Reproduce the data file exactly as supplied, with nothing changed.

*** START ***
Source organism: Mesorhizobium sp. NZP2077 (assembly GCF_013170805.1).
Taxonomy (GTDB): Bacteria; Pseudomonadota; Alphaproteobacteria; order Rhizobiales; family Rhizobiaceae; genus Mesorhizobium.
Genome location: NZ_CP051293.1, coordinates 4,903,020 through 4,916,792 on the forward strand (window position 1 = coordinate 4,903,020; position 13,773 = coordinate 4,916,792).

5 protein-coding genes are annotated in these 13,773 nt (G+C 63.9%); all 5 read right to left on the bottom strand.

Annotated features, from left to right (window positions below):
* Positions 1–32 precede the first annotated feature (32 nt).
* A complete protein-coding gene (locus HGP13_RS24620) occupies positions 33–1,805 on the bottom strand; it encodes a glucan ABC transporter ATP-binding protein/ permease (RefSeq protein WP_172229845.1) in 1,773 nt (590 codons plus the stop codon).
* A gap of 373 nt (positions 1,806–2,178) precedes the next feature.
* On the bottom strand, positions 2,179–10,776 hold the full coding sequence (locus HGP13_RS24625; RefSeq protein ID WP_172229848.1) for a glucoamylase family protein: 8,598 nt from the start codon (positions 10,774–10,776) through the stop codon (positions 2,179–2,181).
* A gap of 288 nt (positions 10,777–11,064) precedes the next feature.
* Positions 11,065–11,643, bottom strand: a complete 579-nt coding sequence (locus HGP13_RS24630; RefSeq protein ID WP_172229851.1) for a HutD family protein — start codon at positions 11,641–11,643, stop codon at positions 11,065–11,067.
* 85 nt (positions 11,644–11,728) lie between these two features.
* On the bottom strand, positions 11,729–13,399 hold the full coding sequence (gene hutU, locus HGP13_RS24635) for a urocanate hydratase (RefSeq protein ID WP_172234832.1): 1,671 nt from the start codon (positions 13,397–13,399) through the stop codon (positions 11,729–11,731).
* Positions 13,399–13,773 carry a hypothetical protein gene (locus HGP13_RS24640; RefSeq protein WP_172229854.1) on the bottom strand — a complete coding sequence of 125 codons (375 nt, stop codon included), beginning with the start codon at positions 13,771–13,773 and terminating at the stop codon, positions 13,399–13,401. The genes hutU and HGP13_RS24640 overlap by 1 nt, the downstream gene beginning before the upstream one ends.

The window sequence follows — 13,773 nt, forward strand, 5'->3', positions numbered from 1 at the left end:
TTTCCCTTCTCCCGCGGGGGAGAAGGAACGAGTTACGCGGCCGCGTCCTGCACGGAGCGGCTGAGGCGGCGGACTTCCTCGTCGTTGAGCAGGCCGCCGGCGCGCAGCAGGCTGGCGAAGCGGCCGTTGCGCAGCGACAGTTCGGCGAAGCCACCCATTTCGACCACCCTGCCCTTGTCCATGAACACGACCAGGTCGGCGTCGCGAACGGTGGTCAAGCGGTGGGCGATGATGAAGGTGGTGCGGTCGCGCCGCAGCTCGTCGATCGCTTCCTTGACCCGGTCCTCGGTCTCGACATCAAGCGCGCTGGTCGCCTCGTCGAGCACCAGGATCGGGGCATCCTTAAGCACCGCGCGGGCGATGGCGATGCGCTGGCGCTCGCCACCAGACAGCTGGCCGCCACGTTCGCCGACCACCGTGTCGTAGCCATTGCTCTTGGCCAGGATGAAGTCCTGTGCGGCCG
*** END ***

Source organism: Mesorhizobium sp. NZP2077 (assembly GCF_013170805.1).
Taxonomy (GTDB): Bacteria; Pseudomonadota; Alphaproteobacteria; order Rhizobiales; family Rhizobiaceae; genus Mesorhizobium.
Genome location: NZ_CP051293.1, coordinates 4,903,020 through 4,916,792 on the forward strand (window position 1 = coordinate 4,903,020; position 13,773 = coordinate 4,916,792).

5 protein-coding genes are annotated in these 13,773 nt (G+C 63.9%); all 5 read right to left on the bottom strand.

Annotated features, from left to right (window positions below):
* Positions 1–32 precede the first annotated feature (32 nt).
* A complete protein-coding gene (locus HGP13_RS24620) occupies positions 33–1,805 on the bottom strand; it encodes a glucan ABC transporter ATP-binding protein/ permease (RefSeq protein WP_172229845.1) in 1,773 nt (590 codons plus the stop codon).
* A gap of 373 nt (positions 1,806–2,178) precedes the next feature.
* On the bottom strand, positions 2,179–10,776 hold the full coding sequence (locus HGP13_RS24625; RefSeq protein ID WP_172229848.1) for a glucoamylase family protein: 8,598 nt from the start codon (positions 10,774–10,776) through the stop codon (positions 2,179–2,181).
* A gap of 288 nt (positions 10,777–11,064) precedes the next feature.
* Positions 11,065–11,643, bottom strand: a complete 579-nt coding sequence (locus HGP13_RS24630; RefSeq protein ID WP_172229851.1) for a HutD family protein — start codon at positions 11,641–11,643, stop codon at positions 11,065–11,067.
* 85 nt (positions 11,644–11,728) lie between these two features.
* On the bottom strand, positions 11,729–13,399 hold the full coding sequence (gene hutU, locus HGP13_RS24635) for a urocanate hydratase (RefSeq protein ID WP_172234832.1): 1,671 nt from the start codon (positions 13,397–13,399) through the stop codon (positions 11,729–11,731).
* Positions 13,399–13,773 carry a hypothetical protein gene (locus HGP13_RS24640; RefSeq protein WP_172229854.1) on the bottom strand — a complete coding sequence of 125 codons (375 nt, stop codon included), beginning with the start codon at positions 13,771–13,773 and terminating at the stop codon, positions 13,399–13,401. The genes hutU and HGP13_RS24640 overlap by 1 nt, the downstream gene beginning before the upstream one ends.

The window sequence follows — 13,773 nt, forward strand, 5'->3', positions numbered from 1 at the left end:
TTTCCCTTCTCCCGCGGGGGAGAAGGAACGAGTTACGCGGCCGCGTCCTGCACGGAGCGGCTGAGGCGGCGGACTTCCTCGTCGTTGAGCAGGCCGCCGGCGCGCAGCAGGCTGGCGAAGCGGCCGTTGCGCAGCGACAGTTCGGCGAAGCCACCCATTTCGACCACCCTGCCCTTGTCCATGAACACGACCAGGTCGGCGTCGCGAACGGTGGTCAAGCGGTGGGCGATGATGAAGGTGGTGCGGTCGCGCCGCAGCTCGTCGATCGCTTCCTTGACCCGGTCCTCGGTCTCGACATCAAGCGCGCTGGTCGCCTCGTCGAGCACCAGGATCGGGGCATCCTTAAGCACCGCGCGGGCGATGGCGATGCGCTGGCGCTCGCCACCAGACAGCTGGCCGCCACGTTCGCCGACCACCGTGTCGTAGCCATTGCTCTTGGCCAGGATGAAGTCCTGTGCGGCCG